- The Washington Times - Thursday, September 30, 2004

LONDON (AP) — British Prime Minister Tony Blair said he would undergo a routine medical procedure today to correct an irregular heartbeat, a surprise announcement linked to treatment he had a year ago.

Mr. Blair said yesterday that the procedure would be carried out under local anesthetic, and would affect neither his job nor his plans to seek a third straight term in next year’s elections.

Mr. Blair made the announcement just hours after appearing onstage for the closing ceremony of his Labor Party’s annual convention in the southern English seaside town of Brighton.

“It’s a sort of fluttering. It doesn’t stop you working, and indeed I’ve been working the last couple of months since it happened,” he told British Broadcasting Corp. television. “I’m going to go in and have this routine operation tomorrow.”

Mr. Blair has suffered through his toughest two years as prime minister, facing intense opposition because of his support for the U.S.-led war in Iraq.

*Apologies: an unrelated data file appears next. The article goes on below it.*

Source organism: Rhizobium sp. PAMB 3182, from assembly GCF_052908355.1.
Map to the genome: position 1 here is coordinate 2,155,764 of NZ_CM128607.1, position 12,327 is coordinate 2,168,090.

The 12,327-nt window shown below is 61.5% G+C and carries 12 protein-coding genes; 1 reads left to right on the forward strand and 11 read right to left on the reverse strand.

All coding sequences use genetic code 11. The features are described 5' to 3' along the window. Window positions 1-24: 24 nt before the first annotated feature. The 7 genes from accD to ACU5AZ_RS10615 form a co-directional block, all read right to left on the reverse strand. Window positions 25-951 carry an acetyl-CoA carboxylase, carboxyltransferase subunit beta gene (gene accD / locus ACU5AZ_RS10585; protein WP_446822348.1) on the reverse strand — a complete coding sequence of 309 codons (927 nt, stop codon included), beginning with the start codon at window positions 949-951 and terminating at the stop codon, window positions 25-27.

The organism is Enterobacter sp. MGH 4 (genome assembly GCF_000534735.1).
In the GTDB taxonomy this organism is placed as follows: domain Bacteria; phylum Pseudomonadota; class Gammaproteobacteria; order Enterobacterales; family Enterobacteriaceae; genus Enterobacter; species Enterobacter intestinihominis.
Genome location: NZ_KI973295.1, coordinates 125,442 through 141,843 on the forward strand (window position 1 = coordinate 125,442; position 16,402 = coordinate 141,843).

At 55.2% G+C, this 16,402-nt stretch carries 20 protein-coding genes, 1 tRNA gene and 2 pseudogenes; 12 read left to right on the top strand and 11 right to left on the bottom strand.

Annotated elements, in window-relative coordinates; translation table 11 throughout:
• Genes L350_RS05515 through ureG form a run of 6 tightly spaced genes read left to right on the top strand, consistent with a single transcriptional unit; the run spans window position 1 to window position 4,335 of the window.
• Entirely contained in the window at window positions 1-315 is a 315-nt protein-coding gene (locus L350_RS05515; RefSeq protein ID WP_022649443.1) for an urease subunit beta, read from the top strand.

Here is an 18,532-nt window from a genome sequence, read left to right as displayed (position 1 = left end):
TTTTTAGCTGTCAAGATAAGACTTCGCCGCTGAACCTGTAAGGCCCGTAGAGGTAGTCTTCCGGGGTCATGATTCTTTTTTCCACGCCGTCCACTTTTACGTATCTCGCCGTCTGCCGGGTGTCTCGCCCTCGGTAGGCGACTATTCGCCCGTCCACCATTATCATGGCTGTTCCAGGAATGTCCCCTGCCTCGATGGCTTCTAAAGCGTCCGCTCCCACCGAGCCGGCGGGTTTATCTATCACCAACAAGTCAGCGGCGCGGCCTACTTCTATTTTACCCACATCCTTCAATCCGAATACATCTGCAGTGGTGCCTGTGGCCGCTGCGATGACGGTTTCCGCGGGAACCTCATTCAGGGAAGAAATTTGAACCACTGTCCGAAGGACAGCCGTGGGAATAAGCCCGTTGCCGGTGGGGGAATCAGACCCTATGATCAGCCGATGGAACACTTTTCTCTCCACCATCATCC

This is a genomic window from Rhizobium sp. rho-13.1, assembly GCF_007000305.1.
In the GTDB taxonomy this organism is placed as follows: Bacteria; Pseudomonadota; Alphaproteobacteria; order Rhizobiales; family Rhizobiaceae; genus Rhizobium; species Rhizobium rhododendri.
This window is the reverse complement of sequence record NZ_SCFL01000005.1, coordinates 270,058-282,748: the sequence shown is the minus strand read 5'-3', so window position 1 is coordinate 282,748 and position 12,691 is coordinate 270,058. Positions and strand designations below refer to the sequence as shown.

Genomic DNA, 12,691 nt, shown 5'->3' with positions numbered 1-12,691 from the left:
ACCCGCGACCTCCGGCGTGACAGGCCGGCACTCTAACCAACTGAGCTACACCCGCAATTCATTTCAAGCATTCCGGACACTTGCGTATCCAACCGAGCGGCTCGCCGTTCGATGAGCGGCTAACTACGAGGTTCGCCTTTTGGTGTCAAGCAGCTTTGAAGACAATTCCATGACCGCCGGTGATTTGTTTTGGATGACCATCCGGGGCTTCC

The war was the focus of the annual convention, held this week in Brighton.

Mr. Blair will be sedated during the 21/2-hour procedure, called a catheter ablation, for the heart condition supraventricular tachycardia.

Mr. Blair’s office at No. 10 Downing St. said he will stay in the hospital tonight and rest over the weekend before returning to “normal duties” on Monday. He will go ahead with a scheduled visit to Africa on Tuesday, the office said.

He said his doctor assured him that the condition wasn’t connected to anything more serious.

“I feel fine; I feel great. What happens every so often is that you get a flutter. … Apparently there is a procedure that is very easy to do and fixes it,” Mr. Blair said.

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